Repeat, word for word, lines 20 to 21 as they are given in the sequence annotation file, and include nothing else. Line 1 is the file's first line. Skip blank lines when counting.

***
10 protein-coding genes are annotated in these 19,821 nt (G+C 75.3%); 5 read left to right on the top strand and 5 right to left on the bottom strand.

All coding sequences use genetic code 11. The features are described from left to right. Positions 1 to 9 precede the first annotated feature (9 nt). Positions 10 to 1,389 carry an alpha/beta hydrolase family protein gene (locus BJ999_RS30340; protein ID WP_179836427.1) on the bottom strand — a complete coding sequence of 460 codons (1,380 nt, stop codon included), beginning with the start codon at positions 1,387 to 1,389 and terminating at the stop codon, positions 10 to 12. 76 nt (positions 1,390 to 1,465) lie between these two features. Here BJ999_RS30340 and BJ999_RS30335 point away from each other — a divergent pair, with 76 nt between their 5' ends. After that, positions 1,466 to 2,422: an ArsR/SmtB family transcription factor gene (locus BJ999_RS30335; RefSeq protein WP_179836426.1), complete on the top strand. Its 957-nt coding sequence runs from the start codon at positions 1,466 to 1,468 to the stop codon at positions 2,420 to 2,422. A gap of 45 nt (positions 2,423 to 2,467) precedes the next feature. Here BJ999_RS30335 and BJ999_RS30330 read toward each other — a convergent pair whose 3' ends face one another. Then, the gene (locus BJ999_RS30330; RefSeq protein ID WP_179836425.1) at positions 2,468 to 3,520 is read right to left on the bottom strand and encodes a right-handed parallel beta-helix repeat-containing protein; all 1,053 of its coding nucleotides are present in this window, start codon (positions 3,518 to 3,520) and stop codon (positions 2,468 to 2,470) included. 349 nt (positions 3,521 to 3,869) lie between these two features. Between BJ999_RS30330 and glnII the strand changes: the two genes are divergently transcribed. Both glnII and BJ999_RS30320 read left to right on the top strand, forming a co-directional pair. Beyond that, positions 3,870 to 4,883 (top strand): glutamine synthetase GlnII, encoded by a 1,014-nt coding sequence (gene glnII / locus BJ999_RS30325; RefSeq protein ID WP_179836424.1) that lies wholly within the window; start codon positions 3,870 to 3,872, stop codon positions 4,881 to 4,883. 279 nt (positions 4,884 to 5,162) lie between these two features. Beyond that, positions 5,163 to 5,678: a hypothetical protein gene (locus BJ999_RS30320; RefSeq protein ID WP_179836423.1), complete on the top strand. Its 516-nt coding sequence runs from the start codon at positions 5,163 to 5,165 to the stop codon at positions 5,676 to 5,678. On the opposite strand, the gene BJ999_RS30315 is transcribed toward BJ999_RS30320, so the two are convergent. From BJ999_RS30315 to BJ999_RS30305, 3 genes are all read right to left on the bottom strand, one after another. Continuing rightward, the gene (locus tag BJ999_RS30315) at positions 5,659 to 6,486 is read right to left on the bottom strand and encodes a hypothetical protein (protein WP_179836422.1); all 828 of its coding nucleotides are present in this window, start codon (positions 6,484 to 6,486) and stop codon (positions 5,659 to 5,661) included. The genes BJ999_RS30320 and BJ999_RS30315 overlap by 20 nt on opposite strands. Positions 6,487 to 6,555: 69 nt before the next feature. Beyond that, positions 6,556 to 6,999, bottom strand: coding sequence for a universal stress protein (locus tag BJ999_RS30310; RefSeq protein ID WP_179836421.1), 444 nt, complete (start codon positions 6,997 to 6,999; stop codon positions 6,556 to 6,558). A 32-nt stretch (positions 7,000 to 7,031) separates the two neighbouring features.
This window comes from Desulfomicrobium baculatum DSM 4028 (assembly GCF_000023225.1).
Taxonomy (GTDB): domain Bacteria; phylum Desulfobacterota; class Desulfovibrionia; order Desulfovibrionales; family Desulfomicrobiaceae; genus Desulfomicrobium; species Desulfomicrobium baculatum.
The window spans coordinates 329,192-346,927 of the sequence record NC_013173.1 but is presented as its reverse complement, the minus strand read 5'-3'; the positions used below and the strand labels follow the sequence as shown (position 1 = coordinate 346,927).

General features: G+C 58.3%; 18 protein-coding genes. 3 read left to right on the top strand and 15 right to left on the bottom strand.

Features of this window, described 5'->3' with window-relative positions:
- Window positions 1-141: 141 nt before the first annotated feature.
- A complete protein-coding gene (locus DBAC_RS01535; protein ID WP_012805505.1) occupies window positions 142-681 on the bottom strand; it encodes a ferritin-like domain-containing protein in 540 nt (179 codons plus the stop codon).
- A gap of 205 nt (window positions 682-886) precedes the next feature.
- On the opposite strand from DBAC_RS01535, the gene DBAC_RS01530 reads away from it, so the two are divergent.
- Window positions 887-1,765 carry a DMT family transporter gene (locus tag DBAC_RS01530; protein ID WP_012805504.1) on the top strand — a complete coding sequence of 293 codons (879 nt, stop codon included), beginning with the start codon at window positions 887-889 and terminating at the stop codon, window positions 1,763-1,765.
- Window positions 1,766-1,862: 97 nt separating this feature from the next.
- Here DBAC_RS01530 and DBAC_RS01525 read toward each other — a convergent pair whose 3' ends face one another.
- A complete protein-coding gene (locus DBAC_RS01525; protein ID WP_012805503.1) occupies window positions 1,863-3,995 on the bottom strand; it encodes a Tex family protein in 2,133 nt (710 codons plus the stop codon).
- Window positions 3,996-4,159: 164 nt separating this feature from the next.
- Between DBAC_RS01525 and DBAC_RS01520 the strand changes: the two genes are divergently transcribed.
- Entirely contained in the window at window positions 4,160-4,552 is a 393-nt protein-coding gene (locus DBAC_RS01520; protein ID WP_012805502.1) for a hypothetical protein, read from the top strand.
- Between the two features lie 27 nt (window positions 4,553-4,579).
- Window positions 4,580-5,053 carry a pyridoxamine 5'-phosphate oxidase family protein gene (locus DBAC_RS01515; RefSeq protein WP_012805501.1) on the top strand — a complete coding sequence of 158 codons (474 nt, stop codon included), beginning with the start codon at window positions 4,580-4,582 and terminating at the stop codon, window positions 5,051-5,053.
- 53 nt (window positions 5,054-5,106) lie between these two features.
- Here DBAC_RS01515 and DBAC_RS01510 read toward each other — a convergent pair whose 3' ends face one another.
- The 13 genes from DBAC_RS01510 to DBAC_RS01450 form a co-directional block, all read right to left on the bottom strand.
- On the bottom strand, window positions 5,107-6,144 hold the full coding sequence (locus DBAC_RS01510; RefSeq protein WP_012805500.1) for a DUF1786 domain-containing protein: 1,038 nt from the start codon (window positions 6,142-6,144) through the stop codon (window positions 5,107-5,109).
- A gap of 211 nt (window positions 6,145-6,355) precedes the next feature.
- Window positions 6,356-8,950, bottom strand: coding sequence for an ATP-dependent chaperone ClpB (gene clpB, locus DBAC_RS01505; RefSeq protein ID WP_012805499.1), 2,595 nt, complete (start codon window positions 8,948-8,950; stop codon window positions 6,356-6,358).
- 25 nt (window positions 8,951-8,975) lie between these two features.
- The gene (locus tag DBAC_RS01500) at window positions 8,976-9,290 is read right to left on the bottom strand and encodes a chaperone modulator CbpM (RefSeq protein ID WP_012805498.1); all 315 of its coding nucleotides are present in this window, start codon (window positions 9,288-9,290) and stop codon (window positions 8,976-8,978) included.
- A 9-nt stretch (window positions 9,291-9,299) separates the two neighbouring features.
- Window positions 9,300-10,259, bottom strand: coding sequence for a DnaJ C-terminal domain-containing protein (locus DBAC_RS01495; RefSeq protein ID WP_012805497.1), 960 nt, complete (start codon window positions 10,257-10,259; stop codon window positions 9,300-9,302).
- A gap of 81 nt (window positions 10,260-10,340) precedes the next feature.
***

- Window positions 4,580-5,053 carry a pyridoxamine 5'-phosphate oxidase family protein gene (locus DBAC_RS01515; RefSeq protein WP_012805501.1) on the top strand — a complete coding sequence of 158 codons (474 nt, stop codon included), beginning with the start codon at window positions 4,580-4,582 and terminating at the stop codon, window positions 5,051-5,053.
- 53 nt (window positions 5,054-5,106) lie between these two features.